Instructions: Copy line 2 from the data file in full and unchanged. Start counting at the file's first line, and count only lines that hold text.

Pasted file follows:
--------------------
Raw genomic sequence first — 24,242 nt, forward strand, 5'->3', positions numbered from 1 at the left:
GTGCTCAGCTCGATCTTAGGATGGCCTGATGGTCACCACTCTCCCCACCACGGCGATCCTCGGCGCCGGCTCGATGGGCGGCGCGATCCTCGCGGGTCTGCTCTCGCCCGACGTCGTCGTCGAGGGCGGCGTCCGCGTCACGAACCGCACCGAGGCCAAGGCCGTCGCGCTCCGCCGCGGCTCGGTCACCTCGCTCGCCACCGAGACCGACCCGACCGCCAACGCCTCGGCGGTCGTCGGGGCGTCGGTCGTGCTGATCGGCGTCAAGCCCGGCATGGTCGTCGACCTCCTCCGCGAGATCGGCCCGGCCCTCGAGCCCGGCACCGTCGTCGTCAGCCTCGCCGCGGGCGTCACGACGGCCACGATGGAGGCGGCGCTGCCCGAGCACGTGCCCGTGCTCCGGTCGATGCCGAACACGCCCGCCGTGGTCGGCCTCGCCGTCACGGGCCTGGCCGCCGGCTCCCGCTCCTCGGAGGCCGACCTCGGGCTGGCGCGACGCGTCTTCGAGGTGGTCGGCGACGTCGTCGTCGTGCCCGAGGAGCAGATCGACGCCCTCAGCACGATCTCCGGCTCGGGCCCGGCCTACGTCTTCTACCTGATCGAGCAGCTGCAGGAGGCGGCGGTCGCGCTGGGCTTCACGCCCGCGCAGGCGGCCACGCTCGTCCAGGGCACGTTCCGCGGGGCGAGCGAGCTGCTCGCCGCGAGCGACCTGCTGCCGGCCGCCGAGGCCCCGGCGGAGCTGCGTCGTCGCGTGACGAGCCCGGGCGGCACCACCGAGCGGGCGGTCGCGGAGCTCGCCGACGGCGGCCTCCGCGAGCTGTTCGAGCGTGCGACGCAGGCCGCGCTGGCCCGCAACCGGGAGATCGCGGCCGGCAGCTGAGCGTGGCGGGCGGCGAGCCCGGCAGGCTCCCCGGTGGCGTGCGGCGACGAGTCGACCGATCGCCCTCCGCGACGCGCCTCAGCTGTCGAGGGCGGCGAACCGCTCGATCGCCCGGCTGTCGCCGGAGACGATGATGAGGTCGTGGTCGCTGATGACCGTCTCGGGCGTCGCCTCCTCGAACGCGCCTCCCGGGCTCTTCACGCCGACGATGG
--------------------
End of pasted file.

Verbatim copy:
GTGCTCAGCTCGATCTTAGGATGGCCTGATGGTCACCACTCTCCCCACCACGGCGATCCTCGGCGCCGGCTCGATGGGCGGCGCGATCCTCGCGGGTCTGCTCTCGCCCGACGTCGTCGTCGAGGGCGGCGTCCGCGTCACGAACCGCACCGAGGCCAAGGCCGTCGCGCTCCGCCGCGGCTCGGTCACCTCGCTCGCCACCGAGACCGACCCGACCGCCAACGCCTCGGCGGTCGTCGGGGCGTCGGTCGTGCTGATCGGCGTCAAGCCCGGCATGGTCGTCGACCTCCTCCGCGAGATCGGCCCGGCCCTCGAGCCCGGCACCGTCGTCGTCAGCCTCGCCGCGGGCGTCACGACGGCCACGATGGAGGCGGCGCTGCCCGAGCACGTGCCCGTGCTCCGGTCGATGCCGAACACGCCCGCCGTGGTCGGCCTCGCCGTCACGGGCCTGGCCGCCGGCTCCCGCTCCTCGGAGGCCGACCTCGGGCTGGCGCGACGCGTCTTCGAGGTGGTCGGCGACGTCGTCGTCGTGCCCGAGGAGCAGATCGACGCCCTCAGCACGATCTCCGGCTCGGGCCCGGCCTACGTCTTCTACCTGATCGAGCAGCTGCAGGAGGCGGCGGTCGCGCTGGGCTTCACGCCCGCGCAGGCGGCCACGCTCGTCCAGGGCACGTTCCGCGGGGCGAGCGAGCTGCTCGCCGCGAGCGACCTGCTGCCGGCCGCCGAGGCCCCGGCGGAGCTGCGTCGTCGCGTGACGAGCCCGGGCGGCACCACCGAGCGGGCGGTCGCGGAGCTCGCCGACGGCGGCCTCCGCGAGCTGTTCGAGCGTGCGACGCAGGCCGCGCTGGCCCGCAACCGGGAGATCGCGGCCGGCAGCTGAGCGTGGCGGGCGGCGAGCCCGGCAGGCTCCCCGGTGGCGTGCGGCGACGAGTCGACCGATCGCCCTCCGCGACGCGCCTCAGCTGTCGAGGGCGGCGAACCGCTCGATCGCCCGGCTGTCGCCGGAGACGATGATGAGGTCGTGGTCGCTGATGACCGTCTCGGGCGTCGCCTCCTCGAACGCGCCTCCCGGGCTCTTCACGCCGACGATGG